NHRA: Career-best season thus far has driver and blind crew chief/team owner dreaming of championship

The Permatex/Follow-A-Dream Top Alcohol Funny Car driven by Todd Veney and owned by Jay Blake in action earlier this season. (Photo courtesy Follow-A-Dream Racing)

When Jay Blake said prior to the season that 2015 could be the best season ever for his Follow-A-Dream team, it was a prediction based upon hope and optimism.

But following this past weekend’s Lucas Oil Route 66 Nationals in Joliet, Il., Blake’s prediction is coming true in reality and performance.

Driver Todd Veney (Photo Courtesy of Follow-A-Dream Racing)

Blake and driver Todd Veney are on the team’s biggest roll ever. They’ve won three of their last five Top Alcohol Funny Car races – at Richmond (Va.), Lebanon Valley (Pa.) and a week ago at Norwalk (Ohio) – along with semi-final finishes at Maple Grove (Pa.) and this past Sunday at Route 66.

“We are definitely on a roll,” said Blake, whose team is based out of Marston Mills, Mass. “Things have really come together, the team has never given up and has worked really hard and it’s finally showing us promise and happiness.

“We’re very excited to be No. 1 in regional points and No. 2 in national points and it’s July, so things are good. We’ve made some changes and adjustments, and all the little things we did just all came together at the right time and it’s happened.”

Veney, of Indianapolis, is ranked a career-best second in the national TAFC standings, just 10 points out of first place.

“I’ve never been part of a team where we’ve had top speed at half the races we’ve been to this year,” Veney said. “Doing 264 mph consistently is really getting with the program.

“This car can make a lot of power. … There’s a lot of really good cars (in TAFC) that have never gone that fast, so it’s nice to be part of it.”

Compared to where the team was after the first few races of the season, its overall fortunes have done a complete 180-degree turnaround.

Crew chief and team owner of the Follow-A-Dream race team, Jay Blake (Photo courtesy of Follow-A-Dream Racing)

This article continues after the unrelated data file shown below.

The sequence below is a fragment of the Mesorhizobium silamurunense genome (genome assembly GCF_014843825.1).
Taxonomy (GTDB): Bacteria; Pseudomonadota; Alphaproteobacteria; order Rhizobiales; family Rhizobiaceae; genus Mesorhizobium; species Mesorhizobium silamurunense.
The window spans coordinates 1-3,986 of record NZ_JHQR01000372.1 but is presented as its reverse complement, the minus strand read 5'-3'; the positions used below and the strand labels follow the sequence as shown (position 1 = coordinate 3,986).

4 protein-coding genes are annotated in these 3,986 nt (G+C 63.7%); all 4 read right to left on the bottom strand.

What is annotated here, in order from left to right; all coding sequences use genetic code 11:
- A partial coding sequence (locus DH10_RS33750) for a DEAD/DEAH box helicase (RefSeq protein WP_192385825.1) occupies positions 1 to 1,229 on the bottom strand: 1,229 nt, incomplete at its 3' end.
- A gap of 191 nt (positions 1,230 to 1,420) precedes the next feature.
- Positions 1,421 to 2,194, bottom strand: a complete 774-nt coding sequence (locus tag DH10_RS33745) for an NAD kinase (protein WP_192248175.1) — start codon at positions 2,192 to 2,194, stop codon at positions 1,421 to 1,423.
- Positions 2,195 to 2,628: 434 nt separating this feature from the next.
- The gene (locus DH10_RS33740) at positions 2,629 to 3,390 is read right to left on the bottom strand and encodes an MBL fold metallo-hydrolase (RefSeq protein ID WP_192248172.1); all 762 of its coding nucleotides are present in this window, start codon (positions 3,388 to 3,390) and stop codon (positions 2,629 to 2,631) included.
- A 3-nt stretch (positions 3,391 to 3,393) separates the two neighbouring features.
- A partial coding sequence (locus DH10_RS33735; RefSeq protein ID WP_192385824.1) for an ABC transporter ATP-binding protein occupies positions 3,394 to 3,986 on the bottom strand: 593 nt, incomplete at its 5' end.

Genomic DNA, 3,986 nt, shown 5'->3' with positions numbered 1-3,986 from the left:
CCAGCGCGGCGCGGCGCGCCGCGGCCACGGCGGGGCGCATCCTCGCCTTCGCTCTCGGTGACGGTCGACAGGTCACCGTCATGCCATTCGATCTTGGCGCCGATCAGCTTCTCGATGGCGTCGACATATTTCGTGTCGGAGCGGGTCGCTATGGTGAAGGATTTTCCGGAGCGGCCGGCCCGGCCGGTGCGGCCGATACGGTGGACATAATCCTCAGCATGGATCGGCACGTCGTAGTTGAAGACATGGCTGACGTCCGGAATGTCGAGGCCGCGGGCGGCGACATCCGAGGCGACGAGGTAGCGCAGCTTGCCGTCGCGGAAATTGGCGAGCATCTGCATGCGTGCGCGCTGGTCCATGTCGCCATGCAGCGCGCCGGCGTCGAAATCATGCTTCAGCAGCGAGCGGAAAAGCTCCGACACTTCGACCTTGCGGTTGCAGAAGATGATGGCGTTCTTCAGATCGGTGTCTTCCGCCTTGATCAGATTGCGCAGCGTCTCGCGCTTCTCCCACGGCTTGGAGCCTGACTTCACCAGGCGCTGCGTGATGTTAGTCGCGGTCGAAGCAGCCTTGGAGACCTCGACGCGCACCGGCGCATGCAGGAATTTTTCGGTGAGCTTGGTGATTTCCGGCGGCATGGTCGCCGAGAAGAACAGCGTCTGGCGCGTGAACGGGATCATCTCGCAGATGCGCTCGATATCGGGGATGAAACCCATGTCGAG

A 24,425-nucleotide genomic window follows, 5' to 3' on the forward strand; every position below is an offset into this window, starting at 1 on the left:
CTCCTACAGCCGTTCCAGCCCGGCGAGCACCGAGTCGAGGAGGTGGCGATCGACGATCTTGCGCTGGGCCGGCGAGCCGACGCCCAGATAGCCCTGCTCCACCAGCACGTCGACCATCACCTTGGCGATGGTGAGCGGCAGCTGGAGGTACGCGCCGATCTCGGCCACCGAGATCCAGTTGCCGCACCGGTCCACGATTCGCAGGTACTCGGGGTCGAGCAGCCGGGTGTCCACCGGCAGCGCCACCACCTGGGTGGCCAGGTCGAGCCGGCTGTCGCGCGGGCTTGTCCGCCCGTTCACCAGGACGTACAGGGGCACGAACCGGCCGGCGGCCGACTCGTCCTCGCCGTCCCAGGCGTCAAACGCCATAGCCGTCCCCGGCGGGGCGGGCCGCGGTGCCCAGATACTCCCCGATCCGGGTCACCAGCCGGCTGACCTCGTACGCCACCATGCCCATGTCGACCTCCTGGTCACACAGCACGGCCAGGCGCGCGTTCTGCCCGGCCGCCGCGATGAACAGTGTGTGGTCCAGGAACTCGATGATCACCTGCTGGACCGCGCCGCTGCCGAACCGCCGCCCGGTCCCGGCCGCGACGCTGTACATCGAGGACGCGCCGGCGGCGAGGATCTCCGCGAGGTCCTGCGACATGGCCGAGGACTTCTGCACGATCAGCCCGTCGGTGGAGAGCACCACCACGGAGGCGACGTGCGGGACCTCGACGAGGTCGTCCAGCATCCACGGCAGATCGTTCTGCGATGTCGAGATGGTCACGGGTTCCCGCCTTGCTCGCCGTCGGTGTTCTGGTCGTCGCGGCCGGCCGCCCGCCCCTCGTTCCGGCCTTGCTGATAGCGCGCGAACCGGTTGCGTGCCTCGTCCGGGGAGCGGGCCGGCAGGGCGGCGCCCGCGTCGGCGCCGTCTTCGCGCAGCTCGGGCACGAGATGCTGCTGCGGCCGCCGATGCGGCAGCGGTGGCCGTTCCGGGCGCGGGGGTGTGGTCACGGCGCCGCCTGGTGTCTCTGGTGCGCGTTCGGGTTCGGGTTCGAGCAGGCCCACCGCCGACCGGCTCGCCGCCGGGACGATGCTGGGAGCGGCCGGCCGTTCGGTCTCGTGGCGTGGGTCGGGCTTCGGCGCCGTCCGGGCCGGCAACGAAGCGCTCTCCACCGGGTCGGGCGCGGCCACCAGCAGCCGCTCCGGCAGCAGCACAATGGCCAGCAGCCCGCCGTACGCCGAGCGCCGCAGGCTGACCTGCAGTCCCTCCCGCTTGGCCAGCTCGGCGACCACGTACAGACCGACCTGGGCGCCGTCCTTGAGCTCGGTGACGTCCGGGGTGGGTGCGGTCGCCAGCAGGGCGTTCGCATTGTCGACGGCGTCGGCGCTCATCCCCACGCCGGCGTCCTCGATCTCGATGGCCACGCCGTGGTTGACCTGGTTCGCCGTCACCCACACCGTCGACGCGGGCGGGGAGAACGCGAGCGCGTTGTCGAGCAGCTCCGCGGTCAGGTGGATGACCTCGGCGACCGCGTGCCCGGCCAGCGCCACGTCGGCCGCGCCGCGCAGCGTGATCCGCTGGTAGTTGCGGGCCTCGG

“I never really thought of it as a slow start, things happen,” Veney said. “We had breaks in some of the races we’ve won that we couldn’t have counted on. If just one of those wouldn’t have happened, then we wouldn’t have won.

“We lost in the first race to a guy who, after he got out of his car, and he said, ‘I can’t believe I beat you. I don’t know what to say.’ I just shook his hand and said congratulations.

“Then, we broke something at Charlotte, so we never even came and ran in the first round – so it’s not like we got beat there. Something that should never break broke; we couldn’t fix it in time. And there’s been five races since then and we’ve won three of them.

“So, I don’t look at it as a slow start. Things happen to everybody. … The last five races have been real good. If we get some breaks in the next (national event), we could be No. 1 (nationally).”

The team has six races left and is hoping its good luck of late will continue all the way to its first-ever NHRA TAFC championship, something Blake has been chasing for well over a decade.

“This is a very, very humbling sport,” said Blake, who is the only blind crew chief and team owner in a major motorsports series in the U.S. “You can win one weekend and not qualify the next. One of the great things right now is Todd is doing a great job and has a lot of confidence in himself and in the race car.

“When he’s up there, that gives him peace of mind to relax and do his job. That’s a big part of it, plus the team is feeling great. We always felt we had all the pieces and just have to hope the breaks go your way and you have to be prepared. We’re prepared and we’re just going for it.”

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Cadillac, Acura battle for top speed as cars back on track for Rolex 24 at Daytona practice


DAYTONA BEACH, Fla. – The new hybrid prototypes of Cadillac and Acura battled atop the speed chart as practice resumed Thursday for the Rolex 24 at Daytona.